Guantánamo Frames investigates how ‘minor’ media objects – such as photographs, online videos of virtual visits, and other media objects – related to the Guantánamo detention camp, produced and distributed by the US Department of Defense and Joint Task Force Guantánamo, have never simply been a ‘given,’ that is, objects which merely depict circumstances at the camp as they are, and show us what can be seen from and known about the facility. Quite the opposite, in fact: throughout the four chapters of this dissertation, I demonstrate that these objects are the products and results of the intense planning, production, distribution, and framing efforts undertaken by the US government. This led me to argue that a critical engagement with how the US government tries to control our perception Guantánamo requires an in-depth analysis of the various institutional frames it has deployed to delineate what we can perceive from, and know about, the camp and the situation of its detainees.
Following Judith Butler’s observation about our understanding of war, Guantánamo frames—be they visual, technological, or institutional—have consistently imposed “constraints on what can be heard, read, seen, felt, and known” about the detention camp. Thinking about how these media objects have been framed by the US Department of Defense and the Joint Task Force Guantánamo, it became clear to me that, despite them being a powerful tool to limit what we can perceive, the Guantánamo frames are flawed or even ‘defective’ in themselves. Significantly, small ‘ruptures’ in these frames have come to be points of departure for interventions initiated in various fields—for example, by human rights lawyers, artists, journalists and the detainees themselves—which reveal that every attempt taken by the US Department of Defense to normatively regulate what we can perceive from the Guantánamo detention camp is “shadowed by its own failure.” Hence, in each of my chapters, I illustrate how the institutional attempts to regulate the production, distribution, and perception of these objects has failed, insofar as the latter could not be entirely controlled by the US government and Department of Defense.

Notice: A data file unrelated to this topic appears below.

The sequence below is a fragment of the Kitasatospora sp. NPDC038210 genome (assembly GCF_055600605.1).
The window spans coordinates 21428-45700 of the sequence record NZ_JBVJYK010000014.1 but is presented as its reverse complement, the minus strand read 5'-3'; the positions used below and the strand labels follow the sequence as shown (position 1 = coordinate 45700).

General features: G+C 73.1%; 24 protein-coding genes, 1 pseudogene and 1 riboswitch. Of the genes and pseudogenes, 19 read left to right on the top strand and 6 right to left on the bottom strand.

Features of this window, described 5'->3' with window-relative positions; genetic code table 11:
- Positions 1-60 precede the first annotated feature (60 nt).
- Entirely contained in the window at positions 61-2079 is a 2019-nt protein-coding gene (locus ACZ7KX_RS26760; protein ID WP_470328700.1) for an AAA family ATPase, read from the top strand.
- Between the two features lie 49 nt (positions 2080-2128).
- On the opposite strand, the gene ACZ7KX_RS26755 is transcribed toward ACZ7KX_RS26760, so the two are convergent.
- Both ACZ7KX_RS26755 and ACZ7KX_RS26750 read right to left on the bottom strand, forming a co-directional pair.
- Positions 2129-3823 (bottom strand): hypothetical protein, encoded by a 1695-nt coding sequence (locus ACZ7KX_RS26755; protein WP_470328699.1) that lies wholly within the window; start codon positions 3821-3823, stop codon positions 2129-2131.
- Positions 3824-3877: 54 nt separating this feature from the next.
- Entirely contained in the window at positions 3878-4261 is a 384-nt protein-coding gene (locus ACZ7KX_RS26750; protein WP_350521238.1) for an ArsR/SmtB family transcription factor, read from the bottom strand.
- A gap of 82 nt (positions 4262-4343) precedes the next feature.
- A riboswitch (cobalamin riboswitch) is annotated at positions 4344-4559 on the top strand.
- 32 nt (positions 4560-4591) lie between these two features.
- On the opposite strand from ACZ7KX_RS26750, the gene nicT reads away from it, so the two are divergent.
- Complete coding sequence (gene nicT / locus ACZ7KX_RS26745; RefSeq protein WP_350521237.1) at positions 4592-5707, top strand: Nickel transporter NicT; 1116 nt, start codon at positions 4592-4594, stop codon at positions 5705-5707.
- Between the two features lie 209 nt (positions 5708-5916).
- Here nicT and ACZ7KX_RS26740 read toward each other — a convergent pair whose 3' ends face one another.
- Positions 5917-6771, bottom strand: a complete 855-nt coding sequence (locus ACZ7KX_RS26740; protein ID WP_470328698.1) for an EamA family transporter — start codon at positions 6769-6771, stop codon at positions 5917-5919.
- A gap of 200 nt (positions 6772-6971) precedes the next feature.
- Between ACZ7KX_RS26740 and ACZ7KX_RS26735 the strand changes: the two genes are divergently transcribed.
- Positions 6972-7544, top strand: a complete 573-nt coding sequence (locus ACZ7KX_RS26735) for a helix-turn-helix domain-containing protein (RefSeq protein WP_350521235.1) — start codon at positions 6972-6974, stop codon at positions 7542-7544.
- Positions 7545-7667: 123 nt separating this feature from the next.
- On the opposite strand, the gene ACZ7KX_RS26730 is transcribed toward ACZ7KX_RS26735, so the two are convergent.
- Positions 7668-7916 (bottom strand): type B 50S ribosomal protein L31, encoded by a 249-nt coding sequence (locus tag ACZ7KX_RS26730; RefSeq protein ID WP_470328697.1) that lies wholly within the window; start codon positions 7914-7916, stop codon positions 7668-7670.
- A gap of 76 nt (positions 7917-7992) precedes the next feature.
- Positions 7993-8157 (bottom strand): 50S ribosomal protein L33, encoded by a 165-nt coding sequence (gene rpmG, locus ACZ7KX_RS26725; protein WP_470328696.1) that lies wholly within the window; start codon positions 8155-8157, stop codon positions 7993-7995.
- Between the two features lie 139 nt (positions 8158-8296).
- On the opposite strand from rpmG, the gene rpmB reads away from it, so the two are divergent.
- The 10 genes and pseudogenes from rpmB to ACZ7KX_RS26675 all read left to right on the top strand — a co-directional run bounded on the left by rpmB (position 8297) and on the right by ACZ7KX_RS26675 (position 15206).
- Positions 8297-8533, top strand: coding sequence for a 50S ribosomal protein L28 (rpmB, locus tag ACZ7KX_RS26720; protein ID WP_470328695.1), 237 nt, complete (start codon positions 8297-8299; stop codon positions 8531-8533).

Judith Butler, Frames of War: When Is Life Grievable? (London: Verso, 2009), 100.
 Ibid., 7.
Rebecca Boguska received her B.A. in Theater, Film and Media Studies from the University of Vienna and her M.A. in Theory and History of Film and Gender Studies from the University of Zurich. From September 2017 to October 2020, she was a PhD candidate and research fellow at the “Configurations of Film” research training program at the Goethe University Frankfurt. Her PhD project investigates ‘minor’ media objects – such as photographs, online videos of virtual visits, and other media objects – related to the Guantánamo detention camp, which were produced and distributed by the US Department of Defense and Joint Task Force Guantánamo. The project was published in 2022 under the title “Guantánamo Frames” (Link). Since November 2020, she is an academic staff member at the Institute for Film, Theater, Media and Cultural Studies at the Johannes Gutenberg University Mainz. Her next project´s focus lies on images and techniques of coastal research.